The Oddest Couples In Cinema History
Ms Sally Hawkins and Mr Doug Jones in The Shape Of Water. Photograph courtesy of Fox Searchlight Pictures/2017 Twentieth Century Fox Film Corporation. All rights reserved
Opposites attract, on the big screen at least.
The idea that opposites attract may lack nuance, but the best romances are often the ones we least expect. Or, at any rate, the ones with a little unconventional charm. Real life is seldom as exciting. If we want humdrum, run-of-the-mill, stick-your-fingers-down-your-throat romance, we need only take a mindless scroll through our Facebook feed to find it. When it comes to the big screen, however, we crave something a little more theatrical, and nothing beats an odd couple.
Enter the star-crossed lovers from Mr Guillermo del Toro’s latest venture, The Shape Of Water, who have unconventional charm in spades. Set in a high-security research laboratory against the backdrop of the Cold War-era US, it tells the story of a mute janitor who falls in love with an amphibious humanoid that is held captive there. An embattled, heart-wrenching skirmish between the couple and a sadistic cattle prod-wielding government agent follows – think Romeo And Juliet meets Creature From The Black Lagoon. Swoon.
To herald the release of the movie, which Mr del Toro has dubbed “a fairytale for troubled times”, we’re celebrating some of the oddest couples to have graced the big screen. They are all wildly different, but they provide us with a wormhole of otherworldly romance through which to escape. It’s love, Jim, but not as we know it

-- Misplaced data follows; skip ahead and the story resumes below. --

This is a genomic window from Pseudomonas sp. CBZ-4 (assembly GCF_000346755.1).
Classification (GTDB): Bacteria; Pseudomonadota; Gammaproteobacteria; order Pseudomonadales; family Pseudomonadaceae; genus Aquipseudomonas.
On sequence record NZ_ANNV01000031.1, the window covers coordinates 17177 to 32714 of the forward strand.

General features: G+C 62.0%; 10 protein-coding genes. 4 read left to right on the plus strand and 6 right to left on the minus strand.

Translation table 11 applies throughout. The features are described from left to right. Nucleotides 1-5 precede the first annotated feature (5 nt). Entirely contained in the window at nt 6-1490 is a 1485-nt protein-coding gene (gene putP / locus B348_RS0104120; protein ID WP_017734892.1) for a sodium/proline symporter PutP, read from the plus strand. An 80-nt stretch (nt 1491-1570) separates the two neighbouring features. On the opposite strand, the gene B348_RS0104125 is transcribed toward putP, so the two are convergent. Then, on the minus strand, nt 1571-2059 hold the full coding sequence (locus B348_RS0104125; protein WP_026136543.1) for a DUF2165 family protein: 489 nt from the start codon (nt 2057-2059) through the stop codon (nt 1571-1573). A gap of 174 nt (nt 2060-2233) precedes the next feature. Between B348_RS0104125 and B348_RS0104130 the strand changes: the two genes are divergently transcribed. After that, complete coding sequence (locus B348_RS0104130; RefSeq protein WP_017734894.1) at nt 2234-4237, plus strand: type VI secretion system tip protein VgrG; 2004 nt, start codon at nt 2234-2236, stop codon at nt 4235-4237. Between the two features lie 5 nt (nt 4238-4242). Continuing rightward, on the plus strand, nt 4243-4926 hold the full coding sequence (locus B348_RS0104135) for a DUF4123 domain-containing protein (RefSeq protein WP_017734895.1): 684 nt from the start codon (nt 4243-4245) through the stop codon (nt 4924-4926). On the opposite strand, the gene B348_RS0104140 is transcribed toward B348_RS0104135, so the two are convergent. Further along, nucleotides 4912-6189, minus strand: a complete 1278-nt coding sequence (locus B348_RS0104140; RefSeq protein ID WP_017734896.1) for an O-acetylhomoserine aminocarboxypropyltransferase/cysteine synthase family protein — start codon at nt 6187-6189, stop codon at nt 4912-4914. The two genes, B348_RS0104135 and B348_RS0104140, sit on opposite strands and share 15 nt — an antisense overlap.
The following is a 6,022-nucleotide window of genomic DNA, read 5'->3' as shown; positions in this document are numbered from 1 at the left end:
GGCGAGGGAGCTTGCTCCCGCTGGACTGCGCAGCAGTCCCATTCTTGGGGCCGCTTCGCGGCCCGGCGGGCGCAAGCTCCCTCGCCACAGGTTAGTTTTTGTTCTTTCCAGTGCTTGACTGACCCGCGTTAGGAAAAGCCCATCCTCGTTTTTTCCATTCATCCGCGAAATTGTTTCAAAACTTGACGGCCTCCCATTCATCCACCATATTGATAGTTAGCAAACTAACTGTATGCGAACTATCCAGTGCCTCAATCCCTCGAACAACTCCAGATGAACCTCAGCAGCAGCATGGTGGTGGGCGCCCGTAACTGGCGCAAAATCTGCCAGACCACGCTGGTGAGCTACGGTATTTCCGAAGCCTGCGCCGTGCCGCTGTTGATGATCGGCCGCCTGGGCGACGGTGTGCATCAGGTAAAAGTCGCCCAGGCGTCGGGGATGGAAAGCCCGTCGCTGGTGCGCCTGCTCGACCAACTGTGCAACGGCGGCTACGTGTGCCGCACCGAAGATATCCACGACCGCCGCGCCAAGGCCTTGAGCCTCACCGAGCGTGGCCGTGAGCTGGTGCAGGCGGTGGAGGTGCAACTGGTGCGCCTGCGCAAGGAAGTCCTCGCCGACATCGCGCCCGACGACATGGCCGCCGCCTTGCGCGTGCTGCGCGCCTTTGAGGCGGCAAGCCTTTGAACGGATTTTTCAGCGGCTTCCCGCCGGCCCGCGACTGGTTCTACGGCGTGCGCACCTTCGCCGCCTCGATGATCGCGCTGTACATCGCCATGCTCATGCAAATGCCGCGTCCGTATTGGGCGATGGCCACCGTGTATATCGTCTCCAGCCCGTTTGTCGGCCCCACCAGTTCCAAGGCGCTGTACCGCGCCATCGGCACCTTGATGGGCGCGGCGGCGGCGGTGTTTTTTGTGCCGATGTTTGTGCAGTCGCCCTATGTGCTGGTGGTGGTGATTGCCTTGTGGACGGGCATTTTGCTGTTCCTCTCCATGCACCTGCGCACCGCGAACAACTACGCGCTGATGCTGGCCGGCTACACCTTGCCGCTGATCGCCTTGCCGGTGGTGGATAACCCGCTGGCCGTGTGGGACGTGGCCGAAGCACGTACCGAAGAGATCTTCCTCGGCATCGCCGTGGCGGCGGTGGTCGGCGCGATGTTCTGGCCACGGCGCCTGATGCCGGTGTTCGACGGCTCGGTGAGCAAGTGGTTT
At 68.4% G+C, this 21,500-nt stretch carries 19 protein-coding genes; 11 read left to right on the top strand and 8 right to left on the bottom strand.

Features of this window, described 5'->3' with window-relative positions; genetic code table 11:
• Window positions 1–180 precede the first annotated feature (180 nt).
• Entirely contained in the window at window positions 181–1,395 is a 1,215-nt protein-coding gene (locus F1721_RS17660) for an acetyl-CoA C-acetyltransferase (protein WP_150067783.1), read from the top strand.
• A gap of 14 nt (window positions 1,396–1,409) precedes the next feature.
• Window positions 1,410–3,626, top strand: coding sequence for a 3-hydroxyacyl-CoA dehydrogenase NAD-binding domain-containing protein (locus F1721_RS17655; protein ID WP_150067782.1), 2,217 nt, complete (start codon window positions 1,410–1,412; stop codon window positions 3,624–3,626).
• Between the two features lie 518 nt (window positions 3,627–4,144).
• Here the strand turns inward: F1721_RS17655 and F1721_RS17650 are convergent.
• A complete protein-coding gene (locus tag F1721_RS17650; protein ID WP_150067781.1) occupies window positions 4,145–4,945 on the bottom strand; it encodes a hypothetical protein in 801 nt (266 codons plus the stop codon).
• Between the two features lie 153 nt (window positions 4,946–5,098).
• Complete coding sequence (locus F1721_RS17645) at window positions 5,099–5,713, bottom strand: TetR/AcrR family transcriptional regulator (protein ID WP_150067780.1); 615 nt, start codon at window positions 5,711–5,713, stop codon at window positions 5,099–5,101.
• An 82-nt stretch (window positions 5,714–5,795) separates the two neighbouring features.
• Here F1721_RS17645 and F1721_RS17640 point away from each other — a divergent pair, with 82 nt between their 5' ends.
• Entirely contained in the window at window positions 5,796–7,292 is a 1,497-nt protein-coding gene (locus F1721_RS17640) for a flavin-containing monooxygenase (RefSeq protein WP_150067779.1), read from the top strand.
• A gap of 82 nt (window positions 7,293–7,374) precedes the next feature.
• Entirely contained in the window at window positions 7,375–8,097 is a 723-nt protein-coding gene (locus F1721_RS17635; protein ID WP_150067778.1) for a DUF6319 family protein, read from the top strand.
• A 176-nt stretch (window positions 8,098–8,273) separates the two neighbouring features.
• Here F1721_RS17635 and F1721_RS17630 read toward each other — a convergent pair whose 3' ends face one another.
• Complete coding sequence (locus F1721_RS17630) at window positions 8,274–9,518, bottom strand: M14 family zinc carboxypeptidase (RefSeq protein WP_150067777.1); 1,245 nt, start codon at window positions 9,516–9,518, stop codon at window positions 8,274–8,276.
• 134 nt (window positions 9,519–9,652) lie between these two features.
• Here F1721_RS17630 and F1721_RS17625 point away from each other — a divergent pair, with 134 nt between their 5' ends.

Mr Tom Hanks and Ms Daryl Hannah in Splash. Photograph by Touchstone Pictures/Alamy
Splash takes the Odyssey-esque motif of man meets mermaid and gives it a mid-1980s twist – there was no better time for wet-look hair, after all. The siren in question (played by Ms Daryl Hannah) falls in love with fruit and veg wholesaler Allen (Mr Tom Hanks) after a chance meeting, and wanders New York, naked, to find him. Cue more secret labs and evil government agents, and an arrest for indecent exposure.
LARS AND THE REAL GIRL (2007)
Mr Ryan Gosling in Lars And The Real Girl. Photograph by MGM/Alamy
What begins as a disconcerting story about the socially awkward Lars Lindstrom (Mr Ryan Gosling), whose girlfriend is a life-sized doll called Bianca who arrived via the internet in a shipping crate, soon turns into a heart-warming tale of a local community banding together to help a man with crippling social anxiety. The odd couple in question may be a man and a doll, but the relationship ends up being a means to an end, and Lars’s journey to improved self-confidence is a lot more wholesome than it sounds.
ETERNAL SUNSHINE OF THE SPOTLESS MIND (2004)
Ms Kate Winslet and Mr Jim Carrey in Eternal Sunshine Of The Spotless Mind. Photograph by Focus Features/Photofest
Is it better to have loved and lost than to never have loved at all? What about to have loved, lost and forgotten the whole thing? A captivatingly unusual mix of drama, rom-com and science fiction, Eternal Sunshine Of The Spotless Mind tells the story of an estranged couple (Mr Jim Carrey and Ms Kate Winslet) who decide to undergo a procedure to erase each other from their memories. What follows is an emotionally turbulent narrative in which they fall in love all over again, unaware that they ever knew each other in the first place.